We see a lot of people coming on the internet to cry or talk about their regrets because they didn’t do what they were supposed to do before relocating. Many people in Canada, the UK, and the US are stranded and some are doing well. Also, ‘japa’ has caused a lot of breakups in homes and families. So, if anyone wants to travel for greener pastures, they should ensure to have the right visa so that their family can also have access to a visa to travel with them or be able to visit them.
Some people sold their properties worth millions of naira for half the value because they got a visa but didn’t realise that when they get abroad, for them to be able to build or have such a property, they would need some two to three years to get well settled abroad before they could start saving, and that will also take years to achieve. Some opt for the option of getting a second passport in the long run, which is fine but that is because the government is not working on a lot of things.
It’s Difficult To Overturn Presidential Election Result In Nigeria – Adegboruwa
In this interview with Solomon Odeniyi, Ebun-Olu Adegboruwa, SAN speaks on the decision of the presidential tribunal justices on the transmission of results among other issues.
What do you make of the judgments of the tribunal of the petitions seeking to remove the president?
I think that the issues decided by the justices have fairly been foretold by the apex court on the issues of nomination, the validity of nomination, and the issue of the status of the Federal Capital Territory among others. These are matters that within the legal profession we knew were already decided in a way that the justices came down yesterday. To a large extent, the judgment of the presidential election petition court was not surprising to us who have been watching the proceedings.
Does it mean you agree with all the declarations of the justices?
My concern is the decision of the justices concerning the conduct of the Independent National Electrical Commission. I thought that the judges had an opportunity to help INEC strengthen our democracy. If a body which is given power by law says that it wants to conduct elections electronically and failed to do so and didn’t advance any cogent reason before the court on why it did not do so, I didn’t think it was proper for the justices to endorse or ratify that conduct. By saying that INEC is not bound to transmit elections electronically we have gone back to the days of manipulation.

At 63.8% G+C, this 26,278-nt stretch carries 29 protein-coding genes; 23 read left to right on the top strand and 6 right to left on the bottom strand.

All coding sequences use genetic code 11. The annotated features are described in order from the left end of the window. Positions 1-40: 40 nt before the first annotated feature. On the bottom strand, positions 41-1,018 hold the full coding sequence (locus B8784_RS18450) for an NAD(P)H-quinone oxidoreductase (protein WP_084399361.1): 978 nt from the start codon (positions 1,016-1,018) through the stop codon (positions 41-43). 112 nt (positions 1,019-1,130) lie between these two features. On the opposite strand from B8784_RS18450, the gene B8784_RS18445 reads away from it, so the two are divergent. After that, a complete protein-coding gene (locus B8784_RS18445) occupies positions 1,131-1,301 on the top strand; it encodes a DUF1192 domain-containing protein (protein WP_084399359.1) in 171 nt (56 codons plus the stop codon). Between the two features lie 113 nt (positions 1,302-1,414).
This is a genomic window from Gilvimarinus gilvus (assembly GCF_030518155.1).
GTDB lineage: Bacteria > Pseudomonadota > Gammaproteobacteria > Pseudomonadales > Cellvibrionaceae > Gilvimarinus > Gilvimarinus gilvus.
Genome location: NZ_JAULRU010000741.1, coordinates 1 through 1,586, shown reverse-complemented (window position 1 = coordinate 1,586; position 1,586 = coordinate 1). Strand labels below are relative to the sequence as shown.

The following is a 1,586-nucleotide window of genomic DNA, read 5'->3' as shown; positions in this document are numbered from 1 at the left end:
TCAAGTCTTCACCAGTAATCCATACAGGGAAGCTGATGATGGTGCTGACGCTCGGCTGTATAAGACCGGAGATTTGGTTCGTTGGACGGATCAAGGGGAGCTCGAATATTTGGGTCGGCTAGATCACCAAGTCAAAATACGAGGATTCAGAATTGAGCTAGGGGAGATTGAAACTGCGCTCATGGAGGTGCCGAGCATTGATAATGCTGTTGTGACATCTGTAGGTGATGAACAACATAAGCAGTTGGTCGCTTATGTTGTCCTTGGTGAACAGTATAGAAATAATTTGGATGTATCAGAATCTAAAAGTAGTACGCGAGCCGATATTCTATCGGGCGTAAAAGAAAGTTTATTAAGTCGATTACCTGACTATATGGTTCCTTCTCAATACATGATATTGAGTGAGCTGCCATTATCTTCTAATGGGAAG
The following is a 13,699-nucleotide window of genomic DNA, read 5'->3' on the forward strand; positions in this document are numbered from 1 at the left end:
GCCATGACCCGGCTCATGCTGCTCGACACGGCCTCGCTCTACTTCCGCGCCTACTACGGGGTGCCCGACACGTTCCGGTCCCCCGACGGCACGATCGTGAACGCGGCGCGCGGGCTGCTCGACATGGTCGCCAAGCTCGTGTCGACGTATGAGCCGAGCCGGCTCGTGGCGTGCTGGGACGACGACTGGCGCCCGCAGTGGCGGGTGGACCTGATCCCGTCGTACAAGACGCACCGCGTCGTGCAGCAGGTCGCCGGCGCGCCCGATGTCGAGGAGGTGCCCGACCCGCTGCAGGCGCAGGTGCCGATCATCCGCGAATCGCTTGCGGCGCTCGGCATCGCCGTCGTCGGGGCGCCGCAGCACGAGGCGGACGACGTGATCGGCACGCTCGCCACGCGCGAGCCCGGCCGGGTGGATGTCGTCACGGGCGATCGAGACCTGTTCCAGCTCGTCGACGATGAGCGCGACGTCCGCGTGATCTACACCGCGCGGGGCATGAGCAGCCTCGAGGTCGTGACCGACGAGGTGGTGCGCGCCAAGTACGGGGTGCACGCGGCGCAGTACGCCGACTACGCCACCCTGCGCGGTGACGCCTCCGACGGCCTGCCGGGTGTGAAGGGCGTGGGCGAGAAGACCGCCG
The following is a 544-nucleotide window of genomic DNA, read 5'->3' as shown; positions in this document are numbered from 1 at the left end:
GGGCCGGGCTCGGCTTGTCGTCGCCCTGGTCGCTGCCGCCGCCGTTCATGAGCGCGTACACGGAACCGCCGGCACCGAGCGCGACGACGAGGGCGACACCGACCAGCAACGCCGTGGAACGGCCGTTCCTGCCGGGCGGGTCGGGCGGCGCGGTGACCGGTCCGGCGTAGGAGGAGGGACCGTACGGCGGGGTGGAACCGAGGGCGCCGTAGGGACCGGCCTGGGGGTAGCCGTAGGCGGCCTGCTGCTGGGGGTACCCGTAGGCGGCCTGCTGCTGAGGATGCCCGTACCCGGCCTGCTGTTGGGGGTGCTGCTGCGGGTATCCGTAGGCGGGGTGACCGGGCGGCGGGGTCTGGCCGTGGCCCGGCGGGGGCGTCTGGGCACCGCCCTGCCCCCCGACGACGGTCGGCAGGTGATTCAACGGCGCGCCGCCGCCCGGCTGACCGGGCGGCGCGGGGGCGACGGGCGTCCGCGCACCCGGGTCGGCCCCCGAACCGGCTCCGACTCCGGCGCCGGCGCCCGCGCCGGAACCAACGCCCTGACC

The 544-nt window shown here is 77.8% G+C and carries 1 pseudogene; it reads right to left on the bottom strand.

We have gone to the days of electoral lawlessness. I thought that the justices would have used that opportunity to at least chastise INEC.
All the reforms we have campaigned for and gained through the electoral act that was amended before Buhari left have been rubbished by this judgment. Everything we gained in the 2022 electoral act has been reversed. I’m not saying the justices were not right in dismissing the petitions, but to have remained silent about the conduct of INEC and to have endorsed the obvious lapses that INEC committed despite the huge fund, was a disservice to the electoral system. I am hoping that the Supreme Court will take time to correct that. Other than that, I cannot fault the Lordships’ decisions on the petitions.
But the petitioners failed to prove beyond reasonable doubt that the elections were marred by irregularities, are you saying the justices should have gone ahead to rule on what was not proved?